Friday, June 1, 2007

Into the city's pockets

London mayor Anne Marie DeCicco-Best said yesterday in Calgary that "[a]ny plan to combat low-income housing and help Canada's homeless off the streets can only succeed with the federal government's leadership."

"Municipalities alone cannot get this solved," said DeCicco-Best […]

"It (the housing problem) is not going to go away."
I'm sure that it's considered churlish to question the Orthodox Tenets of Political Problemism, but since I'm congenitally disposed to churling, here goes: Is there a problem? And whose problem is it?

Granting that some people do have a housing problem, however, there can be no reason to suppose that federal leadership would succeed where municipal and provincial problem-solving has failed despite the enormous sums those governments have thrown at it already. By federal leadership, however, DeCicco-Best and other mayors at the Federation of Canadian Municipalities conference this week mean precisely only more enormous sums thrown in the same futile directions — except that those sums should come out of federal tax revenue for which the mayors bear no political cost for collection and spent on projects in cities for which they can take political credit. What the mayors have in mind is a zero-sum (or close to it) redistribution of taxes but a one-sided redistribution of political opportunity. Either way, DeCicco-Best is right about one thing, however: the "housing problem" is certainly not going to go away.

The London Free Press also reports that "about half the 19-member council" is in Calgary for the conference, a trip that one Toronto councillor called "another junket without a purpose."
DeCicco-Best, however, dismissed any criticism of the trip.

"That issue comes up every year," she said. "This is how to craft our policies and . . . I can't think of anything more important than us singing from the same book.
That would be the political lobbying songbook she's speaking about, a text that for some reason cannot apparently be transmitted through emails or video conferencing. This is a particularly challenging engagement for DeCicco-Best, who ordinarily sings exclusively from the city management's songbook.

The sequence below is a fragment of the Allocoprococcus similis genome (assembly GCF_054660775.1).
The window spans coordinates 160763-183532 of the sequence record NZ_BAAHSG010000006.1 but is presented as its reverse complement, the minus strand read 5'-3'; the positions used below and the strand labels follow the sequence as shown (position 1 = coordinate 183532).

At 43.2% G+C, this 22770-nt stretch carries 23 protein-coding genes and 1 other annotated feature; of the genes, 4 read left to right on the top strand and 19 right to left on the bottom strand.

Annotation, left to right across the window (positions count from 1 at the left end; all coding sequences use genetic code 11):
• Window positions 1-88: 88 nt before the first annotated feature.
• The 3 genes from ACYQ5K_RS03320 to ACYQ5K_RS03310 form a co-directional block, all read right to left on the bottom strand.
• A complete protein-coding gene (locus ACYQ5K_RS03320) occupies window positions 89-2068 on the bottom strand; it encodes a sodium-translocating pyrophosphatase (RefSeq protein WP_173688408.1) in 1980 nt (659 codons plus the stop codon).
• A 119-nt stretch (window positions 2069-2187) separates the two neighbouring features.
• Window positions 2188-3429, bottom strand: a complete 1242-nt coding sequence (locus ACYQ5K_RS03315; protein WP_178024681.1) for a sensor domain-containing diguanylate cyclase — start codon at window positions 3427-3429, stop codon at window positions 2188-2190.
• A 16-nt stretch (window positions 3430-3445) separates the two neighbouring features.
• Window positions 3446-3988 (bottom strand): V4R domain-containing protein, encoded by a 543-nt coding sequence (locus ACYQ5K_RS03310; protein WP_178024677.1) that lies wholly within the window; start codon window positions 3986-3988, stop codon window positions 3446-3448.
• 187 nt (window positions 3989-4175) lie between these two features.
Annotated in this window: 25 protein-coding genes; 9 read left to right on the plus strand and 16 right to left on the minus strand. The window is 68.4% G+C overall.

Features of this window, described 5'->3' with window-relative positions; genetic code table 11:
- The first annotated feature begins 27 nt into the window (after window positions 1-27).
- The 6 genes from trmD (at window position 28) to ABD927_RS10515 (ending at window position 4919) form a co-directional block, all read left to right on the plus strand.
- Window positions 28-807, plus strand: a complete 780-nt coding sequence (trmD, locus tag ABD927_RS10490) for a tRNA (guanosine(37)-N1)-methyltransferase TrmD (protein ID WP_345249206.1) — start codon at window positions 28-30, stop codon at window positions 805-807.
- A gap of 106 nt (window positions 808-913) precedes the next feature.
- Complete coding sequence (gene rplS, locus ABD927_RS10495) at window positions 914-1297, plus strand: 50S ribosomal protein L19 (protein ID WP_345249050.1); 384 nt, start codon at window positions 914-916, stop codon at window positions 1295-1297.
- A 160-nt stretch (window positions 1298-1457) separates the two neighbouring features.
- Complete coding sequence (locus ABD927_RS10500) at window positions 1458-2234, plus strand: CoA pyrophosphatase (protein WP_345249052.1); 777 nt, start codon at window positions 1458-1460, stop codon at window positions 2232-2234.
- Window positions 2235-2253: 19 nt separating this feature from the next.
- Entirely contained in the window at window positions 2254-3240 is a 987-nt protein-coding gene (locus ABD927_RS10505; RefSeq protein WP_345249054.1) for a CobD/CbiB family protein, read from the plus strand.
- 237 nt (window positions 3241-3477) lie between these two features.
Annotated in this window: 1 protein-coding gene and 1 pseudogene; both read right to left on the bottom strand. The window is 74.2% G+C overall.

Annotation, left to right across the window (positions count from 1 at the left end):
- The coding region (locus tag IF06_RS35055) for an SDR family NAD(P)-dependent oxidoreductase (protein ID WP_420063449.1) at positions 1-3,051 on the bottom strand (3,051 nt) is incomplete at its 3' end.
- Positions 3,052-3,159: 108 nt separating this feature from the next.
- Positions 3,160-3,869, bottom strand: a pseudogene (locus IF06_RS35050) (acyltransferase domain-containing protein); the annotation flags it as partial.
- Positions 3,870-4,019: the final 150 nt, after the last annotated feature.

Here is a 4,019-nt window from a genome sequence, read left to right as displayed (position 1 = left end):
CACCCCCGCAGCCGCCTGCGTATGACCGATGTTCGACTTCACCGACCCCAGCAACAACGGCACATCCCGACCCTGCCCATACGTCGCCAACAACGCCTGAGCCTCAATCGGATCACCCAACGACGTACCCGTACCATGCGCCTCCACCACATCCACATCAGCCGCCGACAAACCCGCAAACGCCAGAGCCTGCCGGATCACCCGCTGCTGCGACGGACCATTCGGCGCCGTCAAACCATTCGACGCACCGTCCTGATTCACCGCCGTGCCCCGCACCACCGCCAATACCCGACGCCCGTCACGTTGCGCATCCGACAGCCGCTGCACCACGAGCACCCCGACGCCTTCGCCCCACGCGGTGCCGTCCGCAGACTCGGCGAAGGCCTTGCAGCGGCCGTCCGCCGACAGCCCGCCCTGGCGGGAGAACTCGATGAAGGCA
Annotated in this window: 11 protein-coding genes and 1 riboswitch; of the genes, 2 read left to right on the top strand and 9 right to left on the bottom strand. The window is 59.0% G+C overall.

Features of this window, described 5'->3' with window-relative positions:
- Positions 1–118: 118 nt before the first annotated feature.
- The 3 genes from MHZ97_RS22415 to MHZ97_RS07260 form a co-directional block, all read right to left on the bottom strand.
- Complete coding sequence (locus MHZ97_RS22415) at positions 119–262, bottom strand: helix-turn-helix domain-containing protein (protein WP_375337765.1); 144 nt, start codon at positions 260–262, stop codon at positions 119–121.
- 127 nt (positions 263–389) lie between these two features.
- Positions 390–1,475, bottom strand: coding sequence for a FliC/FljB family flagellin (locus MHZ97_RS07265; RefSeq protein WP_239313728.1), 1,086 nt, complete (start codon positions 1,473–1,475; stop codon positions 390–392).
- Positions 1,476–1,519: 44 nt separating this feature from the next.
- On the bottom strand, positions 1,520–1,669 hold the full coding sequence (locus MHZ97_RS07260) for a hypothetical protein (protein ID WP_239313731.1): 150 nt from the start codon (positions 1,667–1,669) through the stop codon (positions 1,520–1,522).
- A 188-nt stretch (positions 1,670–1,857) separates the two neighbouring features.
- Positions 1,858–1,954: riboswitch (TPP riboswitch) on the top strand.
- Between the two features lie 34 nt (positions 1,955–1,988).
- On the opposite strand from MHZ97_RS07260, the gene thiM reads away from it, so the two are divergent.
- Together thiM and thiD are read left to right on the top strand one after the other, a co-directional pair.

Jake said...

Wait, I thought DeCicco was busy trying to set up another failed, costly bid to lure the Shriner's Hospital here? She made herself and London look like an bunch of idiots when she placed that big "sold" sign on that Shriner's billboard next to LHSH Vic two years ago.

It seems that every other week she is in some other city trying to lobby for federal handouts here or for some fancy event or building there. Does this women actually spend time in London?

Richard Richmond said...

Give me a break! Ottawa is not to blame for the lack of affordable housing. The City of London's punishing tax rate on multiple resident properties is to blame. The tax rate for homeowners is 1.206727%, and the property tax for apartment buildings is 3.016160%. So companies like Drewlo, Transglobe, Timbercreek, Sifton, and Boardwalk all have to charge higher rents to tenants in order to pay for the sky high tax rates that they are charged.

If the City of London Council is so concerned about the lack of affordable housing, perhaps they can curb their wildly out of control spending.